Information Security:

Controls Over Software Changes at Federal Agencies

AIMD-00-151R: Published: May 4, 2000. Publicly Released: May 4, 2000.

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Jack L. Brock, Jr
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Pursuant to a congressional request, GAO provided information on software change controls at federal agencies, focusing on: (1) whether key controls as described in documented policies and procedures regarding software change authorization, testing, and approval comply with federal guidance; and (2) the extent to which agencies contracted for year 2000 remediation of mission-critical systems and the extent to which foreign nationals were involved in these efforts.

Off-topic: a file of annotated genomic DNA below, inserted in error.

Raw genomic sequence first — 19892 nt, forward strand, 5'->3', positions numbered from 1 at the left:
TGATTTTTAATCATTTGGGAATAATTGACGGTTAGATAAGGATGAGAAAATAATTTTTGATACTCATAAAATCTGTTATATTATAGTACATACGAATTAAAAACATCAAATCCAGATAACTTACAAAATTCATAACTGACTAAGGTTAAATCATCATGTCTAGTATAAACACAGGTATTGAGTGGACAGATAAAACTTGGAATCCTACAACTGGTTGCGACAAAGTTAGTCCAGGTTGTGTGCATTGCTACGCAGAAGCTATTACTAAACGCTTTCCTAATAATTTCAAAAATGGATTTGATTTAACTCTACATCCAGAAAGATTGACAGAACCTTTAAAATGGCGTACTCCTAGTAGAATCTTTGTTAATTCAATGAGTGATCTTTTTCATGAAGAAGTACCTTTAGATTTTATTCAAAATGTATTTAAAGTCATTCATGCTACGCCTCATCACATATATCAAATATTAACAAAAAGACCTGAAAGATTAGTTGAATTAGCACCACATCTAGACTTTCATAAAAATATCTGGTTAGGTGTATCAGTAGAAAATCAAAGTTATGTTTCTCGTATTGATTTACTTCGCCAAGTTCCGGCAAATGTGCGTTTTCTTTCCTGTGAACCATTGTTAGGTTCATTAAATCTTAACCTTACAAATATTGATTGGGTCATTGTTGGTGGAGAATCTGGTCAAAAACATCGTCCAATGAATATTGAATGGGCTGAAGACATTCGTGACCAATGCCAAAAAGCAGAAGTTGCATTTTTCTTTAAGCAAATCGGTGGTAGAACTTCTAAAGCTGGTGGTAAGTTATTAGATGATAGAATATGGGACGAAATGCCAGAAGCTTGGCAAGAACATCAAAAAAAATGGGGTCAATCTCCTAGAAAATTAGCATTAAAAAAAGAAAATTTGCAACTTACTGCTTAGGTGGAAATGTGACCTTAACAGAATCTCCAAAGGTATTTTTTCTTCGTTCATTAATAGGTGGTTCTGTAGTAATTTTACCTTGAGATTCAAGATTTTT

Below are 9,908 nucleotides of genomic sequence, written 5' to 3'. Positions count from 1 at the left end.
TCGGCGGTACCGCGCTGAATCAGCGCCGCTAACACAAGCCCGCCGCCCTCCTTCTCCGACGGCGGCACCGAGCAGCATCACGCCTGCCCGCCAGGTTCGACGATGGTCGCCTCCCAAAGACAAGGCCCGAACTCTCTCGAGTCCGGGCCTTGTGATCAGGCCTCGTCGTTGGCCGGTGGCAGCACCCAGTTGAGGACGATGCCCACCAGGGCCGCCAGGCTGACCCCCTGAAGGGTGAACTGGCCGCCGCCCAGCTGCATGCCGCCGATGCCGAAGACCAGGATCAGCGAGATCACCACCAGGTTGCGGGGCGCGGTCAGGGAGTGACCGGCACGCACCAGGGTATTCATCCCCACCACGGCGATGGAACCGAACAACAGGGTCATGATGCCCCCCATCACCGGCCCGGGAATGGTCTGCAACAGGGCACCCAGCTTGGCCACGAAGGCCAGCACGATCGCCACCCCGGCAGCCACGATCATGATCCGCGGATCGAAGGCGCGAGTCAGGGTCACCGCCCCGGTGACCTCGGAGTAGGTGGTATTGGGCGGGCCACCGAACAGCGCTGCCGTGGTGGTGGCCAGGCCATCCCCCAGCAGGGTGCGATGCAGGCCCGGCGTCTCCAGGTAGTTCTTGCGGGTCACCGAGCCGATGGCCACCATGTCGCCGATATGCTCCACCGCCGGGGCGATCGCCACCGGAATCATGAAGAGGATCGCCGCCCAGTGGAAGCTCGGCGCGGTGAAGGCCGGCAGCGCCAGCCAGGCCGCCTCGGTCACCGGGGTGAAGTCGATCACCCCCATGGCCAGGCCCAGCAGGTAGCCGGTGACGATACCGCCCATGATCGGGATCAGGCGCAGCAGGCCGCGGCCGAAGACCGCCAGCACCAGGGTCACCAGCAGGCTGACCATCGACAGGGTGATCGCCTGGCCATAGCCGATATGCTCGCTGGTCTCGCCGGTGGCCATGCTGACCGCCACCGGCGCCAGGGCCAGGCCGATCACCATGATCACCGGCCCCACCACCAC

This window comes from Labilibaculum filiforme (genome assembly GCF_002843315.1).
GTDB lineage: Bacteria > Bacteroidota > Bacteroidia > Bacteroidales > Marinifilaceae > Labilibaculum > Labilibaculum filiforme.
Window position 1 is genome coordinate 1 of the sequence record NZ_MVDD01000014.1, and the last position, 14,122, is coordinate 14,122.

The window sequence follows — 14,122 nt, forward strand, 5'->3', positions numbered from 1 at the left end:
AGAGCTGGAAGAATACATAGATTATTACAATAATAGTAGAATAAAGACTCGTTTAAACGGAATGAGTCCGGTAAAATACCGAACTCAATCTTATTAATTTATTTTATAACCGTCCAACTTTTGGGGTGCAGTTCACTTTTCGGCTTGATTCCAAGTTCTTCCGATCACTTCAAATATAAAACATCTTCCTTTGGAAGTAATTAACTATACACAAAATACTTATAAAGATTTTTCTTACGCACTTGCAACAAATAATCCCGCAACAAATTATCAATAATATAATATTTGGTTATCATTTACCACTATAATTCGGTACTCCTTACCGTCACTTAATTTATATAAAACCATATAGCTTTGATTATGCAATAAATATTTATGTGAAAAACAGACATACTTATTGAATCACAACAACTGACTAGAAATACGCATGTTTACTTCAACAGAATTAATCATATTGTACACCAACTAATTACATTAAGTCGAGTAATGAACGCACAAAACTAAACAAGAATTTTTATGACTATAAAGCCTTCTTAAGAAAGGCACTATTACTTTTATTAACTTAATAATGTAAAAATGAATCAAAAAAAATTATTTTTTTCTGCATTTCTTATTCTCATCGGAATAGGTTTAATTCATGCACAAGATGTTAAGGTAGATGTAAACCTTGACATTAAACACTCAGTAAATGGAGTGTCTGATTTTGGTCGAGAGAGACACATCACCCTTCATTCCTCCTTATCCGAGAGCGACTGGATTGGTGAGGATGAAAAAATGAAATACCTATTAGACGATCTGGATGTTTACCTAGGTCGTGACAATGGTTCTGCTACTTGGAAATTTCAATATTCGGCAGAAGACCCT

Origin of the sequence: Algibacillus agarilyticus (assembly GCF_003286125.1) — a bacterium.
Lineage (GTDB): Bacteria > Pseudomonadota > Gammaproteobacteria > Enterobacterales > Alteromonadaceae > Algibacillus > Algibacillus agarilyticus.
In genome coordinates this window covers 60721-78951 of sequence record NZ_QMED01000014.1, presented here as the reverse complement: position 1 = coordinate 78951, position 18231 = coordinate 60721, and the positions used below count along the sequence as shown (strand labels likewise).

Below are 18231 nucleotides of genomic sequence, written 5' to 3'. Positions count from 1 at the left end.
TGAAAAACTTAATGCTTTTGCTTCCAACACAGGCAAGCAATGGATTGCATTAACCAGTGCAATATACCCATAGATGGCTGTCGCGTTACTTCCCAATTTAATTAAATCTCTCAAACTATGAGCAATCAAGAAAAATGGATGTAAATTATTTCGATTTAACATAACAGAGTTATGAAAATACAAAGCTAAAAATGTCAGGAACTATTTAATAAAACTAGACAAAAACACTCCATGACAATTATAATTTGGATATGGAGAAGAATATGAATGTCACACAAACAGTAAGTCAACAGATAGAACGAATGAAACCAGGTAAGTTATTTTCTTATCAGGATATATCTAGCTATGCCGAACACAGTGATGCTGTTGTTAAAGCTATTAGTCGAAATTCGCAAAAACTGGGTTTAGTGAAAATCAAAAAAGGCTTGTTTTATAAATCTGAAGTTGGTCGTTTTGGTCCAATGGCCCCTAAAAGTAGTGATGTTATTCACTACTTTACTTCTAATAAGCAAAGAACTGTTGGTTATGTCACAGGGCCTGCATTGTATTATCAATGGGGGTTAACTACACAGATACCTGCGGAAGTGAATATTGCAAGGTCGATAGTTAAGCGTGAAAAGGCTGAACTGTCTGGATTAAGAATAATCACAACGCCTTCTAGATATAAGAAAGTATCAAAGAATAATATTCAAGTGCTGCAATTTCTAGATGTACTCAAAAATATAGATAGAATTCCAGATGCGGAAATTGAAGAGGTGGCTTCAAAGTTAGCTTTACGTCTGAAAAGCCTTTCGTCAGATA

GAO noted that: (1) controls over changes to software for federal information systems as described in agency policies and procedures were inadequate; (2) specifically, GAO identified deficiencies in three control areas: (a) formal policies and procedures; (b) contract oversight; and (c) background screening of personnel; (3) formally documented policies and procedures did not exist or did not meet the requirements of federal criteria; (4) for example, 8 of 16 agencies had not established formal, agencywide policies for software change management, and 50 of 128 agency components had not established formal procedures or adopted agency-level guidance; (5) based on GAO's interviews at the 16 agencies and the 128 components, oversight of contractors was inadequate, especially when software change functions were completely contracted out; (6) this is of potential concern because 1,980 (41 percent) of 4,785 mission-critical federal systems covered by GAO's study involved the use of contractors for year 2000 remediation; (7) of particular concern, code or data associated with 319 of these systems were sent to contractor facilities, but agency officials could not readily determine how such code and data were protected during and after transit; (8) based on GAO's interviews with agency officials and review of documented security policies and procedures, background screenings of personnel involved in the software change process were not a routine security control; (9) of the 128 components GAO reviewed, 42 did not require routine background screening of foreign national personnel involved in making changes to software; (10) further, agency officials told GAO that 24 of 579 contracts for remediation services did not include provisions for background checks of contractor staff; and (11) complete data on use of foreign nationals in the software change process were not readily available.

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